Like you I too like (liked?) Ubuntu but I'm not going to be moving on from 12.04 due to the disagreeable features being add. Yes they can currently apparently be turned off but I don't want to be messing like that. Question is where to move to.
The Government is not at fault it is made up of people and the people are at fault. Government would probably be much better if we remembered that.
Seems mad. Google might want to advertise their services so they seek out the most successful on line advertiser which is hmmmm Google? So they place their adds with them self and charge the going rate for advertising your own products which is nothing; meanwhile the users are completely able to go use a different search because unlike the world of OS or proprietary office formats the users aren't locked in?
I don't get it unless members of the EU Commission all happen to be iPad users:-)
To add to myself; what's bad for the environment is the other population by humans wiping out balanced eco systems.
In the long run intensive farming destroys the productivity of the soil and the side affects of the run off fertilisers severely harm other neighbouring eco-systems like waterways. So in the short term yes "modern" intensive farming boosts production but long term the balanced more "natural" organic approach is sustainable because it nurtures a healthy biodiversity. Go and read the UN millennium report on biodiversity and human health, perhaps the biggest pulling together of science on the affect of man and farming practises.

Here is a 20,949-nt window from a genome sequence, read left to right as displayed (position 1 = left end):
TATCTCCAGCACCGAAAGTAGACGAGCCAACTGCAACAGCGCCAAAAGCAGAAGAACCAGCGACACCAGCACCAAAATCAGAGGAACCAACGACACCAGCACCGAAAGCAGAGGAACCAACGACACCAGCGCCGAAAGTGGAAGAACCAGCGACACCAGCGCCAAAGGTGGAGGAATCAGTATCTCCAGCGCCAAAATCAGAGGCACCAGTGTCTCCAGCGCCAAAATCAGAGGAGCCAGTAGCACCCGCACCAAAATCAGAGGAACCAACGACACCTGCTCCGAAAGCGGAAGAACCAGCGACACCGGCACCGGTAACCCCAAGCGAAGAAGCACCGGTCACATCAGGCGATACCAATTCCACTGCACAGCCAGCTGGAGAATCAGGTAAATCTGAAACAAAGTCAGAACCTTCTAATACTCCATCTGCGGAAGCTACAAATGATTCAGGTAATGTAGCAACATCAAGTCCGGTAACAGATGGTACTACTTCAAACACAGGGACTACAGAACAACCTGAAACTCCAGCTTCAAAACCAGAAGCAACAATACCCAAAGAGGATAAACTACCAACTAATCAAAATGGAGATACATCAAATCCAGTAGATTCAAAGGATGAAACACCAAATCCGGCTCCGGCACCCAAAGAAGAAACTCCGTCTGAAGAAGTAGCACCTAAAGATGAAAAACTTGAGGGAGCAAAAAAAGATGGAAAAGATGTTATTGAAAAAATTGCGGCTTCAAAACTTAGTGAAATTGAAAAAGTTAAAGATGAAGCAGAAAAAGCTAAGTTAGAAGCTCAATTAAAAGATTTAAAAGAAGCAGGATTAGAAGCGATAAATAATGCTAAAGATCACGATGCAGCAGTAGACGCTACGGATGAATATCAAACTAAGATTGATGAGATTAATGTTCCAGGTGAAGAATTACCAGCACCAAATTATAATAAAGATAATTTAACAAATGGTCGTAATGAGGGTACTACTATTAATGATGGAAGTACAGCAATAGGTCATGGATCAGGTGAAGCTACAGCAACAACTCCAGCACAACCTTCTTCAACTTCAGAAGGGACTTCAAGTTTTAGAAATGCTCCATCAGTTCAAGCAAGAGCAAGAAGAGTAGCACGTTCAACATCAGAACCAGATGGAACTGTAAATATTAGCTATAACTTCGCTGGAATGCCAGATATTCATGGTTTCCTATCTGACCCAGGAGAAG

OK no evidence for that.
My first thought was "if you don't know then don't do it unless you want to die young.". Realistically you have to as others have said treat it as very dangerous unless you know just because you know that circuit boards and potentially components are made with chemicals and metals. Although they do get made into mouse mats so can't (you'd think) be that toxic.
Until you know what you are doing is sounds daft to be trying new things before understanding the essentials. Write a list of the things you already need it for and make sure you can look after it for those.
They won't die they'll adopt Win P 7 and be saved just like Nokia with their share price whizzing back into the dizzy heights.
Oh hand on Nokia are doomed aren't they?
What will inevitably be the case is confusion. Like now with phones and mobile phones people barely know what their bills mean or if the option they have is the cheapest for them according to all the bit of this and that deals available. Thus will be the case with provision of the internet until some genius comes up with a simplified service where you charge one fee and just use it, how radical would that be (in 3 or 4 years time I mean:-).
I think Nokia brought in a former Microsoftie to run their company because they knew they were going to be licensing WP7. I'm sure they are getting a crazy good deal and plenty of promises from Microsoft. It's probably the biggest gamble that Nokia was willing to make and I think it's only going to prolong their descent into irrelevance.
I think they brought him in with the expectation that all roads would then lead to Microsoft. Rather than the way you put it; but the result is the same. Which is a sign Nokia are desperate.